In an April statement, as well as in a 29-page document in May, Accretive denied all accusations and said the Minnesota attorney general's report was full of “inaccuracies, innuendo and unfounded speculation.” The company called any suggestion that it put bedside pressure on patients to pay their medical bills out of pocket “a flagrant distortion of fact.” The company said, instead, it worked with insured patients to make sure they were not being over-billed for their share and with uninsured patients to find coverage, including Medicaid, disability or auto insurance and charity.
In addition, “The very serious allegation of denying access to patient care is flatly untrue,” said Accretive.
Accretive's contract with Fairview was not its most important. Its biggest is with Missouri-based Ascension Health, the nation's largest Catholic and nonprofit health system. In response to an inquiry from stltoday.com, the online news site of the St. Louis Post-Dispatch, neither company would say how many of Ascension's 80 hospitals across the country use Accretive's services. In a written statement provided to the news site, Ascension Health said it “has policies regarding patient accounts that reflect our commitment to recognize the human dignity of our patients and treat them with respect and compassion.”
Swanson began investigating Accretive after suing the company in January 2012 for allegedly failing to protect the confidentiality of patient information, as required by state and federal privacy laws. Five months earlier, an employee's laptop computer containing the unencrypted medical records of 23,500 Minnesota patients was stolen from a rental car. The latest charges were added to that lawsuit. Accretive has asked the court to dismiss the entire suit.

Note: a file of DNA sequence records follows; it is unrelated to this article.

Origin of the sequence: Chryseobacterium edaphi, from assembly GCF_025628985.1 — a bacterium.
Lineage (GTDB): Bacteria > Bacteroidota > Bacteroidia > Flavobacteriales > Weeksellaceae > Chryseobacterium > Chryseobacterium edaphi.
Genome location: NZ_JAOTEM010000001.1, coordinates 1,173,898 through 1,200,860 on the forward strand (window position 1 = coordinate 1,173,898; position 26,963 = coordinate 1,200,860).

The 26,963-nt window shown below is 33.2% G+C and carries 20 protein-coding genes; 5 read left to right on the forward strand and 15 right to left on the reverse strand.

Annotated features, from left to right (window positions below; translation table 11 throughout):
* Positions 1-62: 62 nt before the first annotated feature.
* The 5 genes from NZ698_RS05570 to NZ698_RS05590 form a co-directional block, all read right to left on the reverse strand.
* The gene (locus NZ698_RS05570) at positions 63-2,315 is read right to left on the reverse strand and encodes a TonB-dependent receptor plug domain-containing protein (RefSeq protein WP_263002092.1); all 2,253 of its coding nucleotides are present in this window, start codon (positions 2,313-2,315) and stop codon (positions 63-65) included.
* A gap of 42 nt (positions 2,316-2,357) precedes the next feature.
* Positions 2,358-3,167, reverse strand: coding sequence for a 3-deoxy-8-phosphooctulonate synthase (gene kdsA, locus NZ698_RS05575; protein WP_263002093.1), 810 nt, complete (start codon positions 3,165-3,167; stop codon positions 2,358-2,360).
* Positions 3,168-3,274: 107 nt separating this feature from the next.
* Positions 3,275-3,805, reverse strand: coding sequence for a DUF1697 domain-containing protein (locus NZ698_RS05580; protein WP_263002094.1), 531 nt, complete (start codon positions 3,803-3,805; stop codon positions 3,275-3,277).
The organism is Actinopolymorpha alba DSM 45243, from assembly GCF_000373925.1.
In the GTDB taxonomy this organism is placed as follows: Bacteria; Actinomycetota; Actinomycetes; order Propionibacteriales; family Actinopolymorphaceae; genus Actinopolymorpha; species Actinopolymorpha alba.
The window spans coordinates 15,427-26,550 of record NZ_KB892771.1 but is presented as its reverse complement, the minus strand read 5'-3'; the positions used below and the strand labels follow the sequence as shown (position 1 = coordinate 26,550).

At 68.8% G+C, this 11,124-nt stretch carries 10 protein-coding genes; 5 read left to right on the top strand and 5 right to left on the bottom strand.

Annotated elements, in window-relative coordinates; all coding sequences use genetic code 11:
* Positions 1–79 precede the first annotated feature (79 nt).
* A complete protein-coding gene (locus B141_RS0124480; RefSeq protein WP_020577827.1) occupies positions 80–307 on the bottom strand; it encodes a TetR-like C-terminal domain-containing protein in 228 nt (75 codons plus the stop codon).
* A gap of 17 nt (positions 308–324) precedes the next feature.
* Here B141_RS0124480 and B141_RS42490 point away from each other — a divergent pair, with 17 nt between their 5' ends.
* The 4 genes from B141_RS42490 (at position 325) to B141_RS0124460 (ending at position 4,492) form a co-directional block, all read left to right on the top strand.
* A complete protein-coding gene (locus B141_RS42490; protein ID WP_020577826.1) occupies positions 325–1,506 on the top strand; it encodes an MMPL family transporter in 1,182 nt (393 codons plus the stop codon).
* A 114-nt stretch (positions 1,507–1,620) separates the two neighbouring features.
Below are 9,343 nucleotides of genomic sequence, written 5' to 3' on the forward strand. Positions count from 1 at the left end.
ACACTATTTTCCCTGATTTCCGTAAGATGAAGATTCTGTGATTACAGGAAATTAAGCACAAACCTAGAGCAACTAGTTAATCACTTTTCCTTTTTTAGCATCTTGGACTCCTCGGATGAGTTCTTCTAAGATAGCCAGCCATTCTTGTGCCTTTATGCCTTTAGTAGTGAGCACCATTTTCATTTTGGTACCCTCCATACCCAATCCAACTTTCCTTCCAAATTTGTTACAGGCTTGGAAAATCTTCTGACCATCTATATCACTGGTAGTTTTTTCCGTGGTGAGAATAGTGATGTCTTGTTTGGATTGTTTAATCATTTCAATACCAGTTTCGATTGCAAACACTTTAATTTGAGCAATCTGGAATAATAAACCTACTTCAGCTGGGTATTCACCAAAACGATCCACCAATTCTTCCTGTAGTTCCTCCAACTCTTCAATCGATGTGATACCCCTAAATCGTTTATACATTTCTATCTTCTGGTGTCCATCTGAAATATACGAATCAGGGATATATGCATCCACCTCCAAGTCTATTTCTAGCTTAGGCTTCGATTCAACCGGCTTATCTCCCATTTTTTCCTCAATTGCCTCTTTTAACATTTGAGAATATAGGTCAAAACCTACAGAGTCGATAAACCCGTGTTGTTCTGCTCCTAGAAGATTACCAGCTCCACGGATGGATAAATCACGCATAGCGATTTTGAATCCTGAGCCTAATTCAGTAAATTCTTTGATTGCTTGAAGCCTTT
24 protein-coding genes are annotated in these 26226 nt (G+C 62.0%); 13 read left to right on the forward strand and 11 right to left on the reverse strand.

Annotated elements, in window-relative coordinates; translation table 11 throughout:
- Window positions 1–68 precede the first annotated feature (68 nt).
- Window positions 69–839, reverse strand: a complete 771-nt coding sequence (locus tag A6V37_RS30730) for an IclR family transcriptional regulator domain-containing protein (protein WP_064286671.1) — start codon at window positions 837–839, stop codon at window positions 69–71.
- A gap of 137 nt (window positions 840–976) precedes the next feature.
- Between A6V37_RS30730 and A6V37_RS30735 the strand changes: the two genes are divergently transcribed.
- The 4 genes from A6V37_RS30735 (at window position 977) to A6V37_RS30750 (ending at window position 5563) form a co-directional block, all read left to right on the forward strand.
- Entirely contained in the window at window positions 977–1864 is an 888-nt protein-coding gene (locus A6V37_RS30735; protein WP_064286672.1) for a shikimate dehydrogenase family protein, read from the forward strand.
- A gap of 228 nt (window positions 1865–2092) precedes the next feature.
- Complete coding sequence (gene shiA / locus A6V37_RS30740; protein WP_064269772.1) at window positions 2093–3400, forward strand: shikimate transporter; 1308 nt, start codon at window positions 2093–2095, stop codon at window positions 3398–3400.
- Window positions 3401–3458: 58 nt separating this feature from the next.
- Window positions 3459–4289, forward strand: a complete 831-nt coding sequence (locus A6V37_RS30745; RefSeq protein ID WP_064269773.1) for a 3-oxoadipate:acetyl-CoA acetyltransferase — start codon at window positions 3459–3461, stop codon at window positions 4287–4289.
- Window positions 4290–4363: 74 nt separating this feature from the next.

Sen. Al Franken, D-Minn., introduced legislation in June that would restrict the use of patient medical information for debt-collection purposes. (Getty Images/Chip Somodevilla)
The fallout this year has been swift. In January 2012, Fairview dropped Accretive as its debt collector. That decision followed mounting concerns among Fairview employees and officials about Accretive's practices at bedsides and in back offices. For example, in mid-2011, Fairview's chief financial officer, Daniel Fromm, had objected to Accretive's motivational practice of awarding gift cards to top collectors: “Do you also understand that this practice violates our corporate policy?” he asked. Another Fairview official asked Accretive to stop posting employee names with the amounts they collected.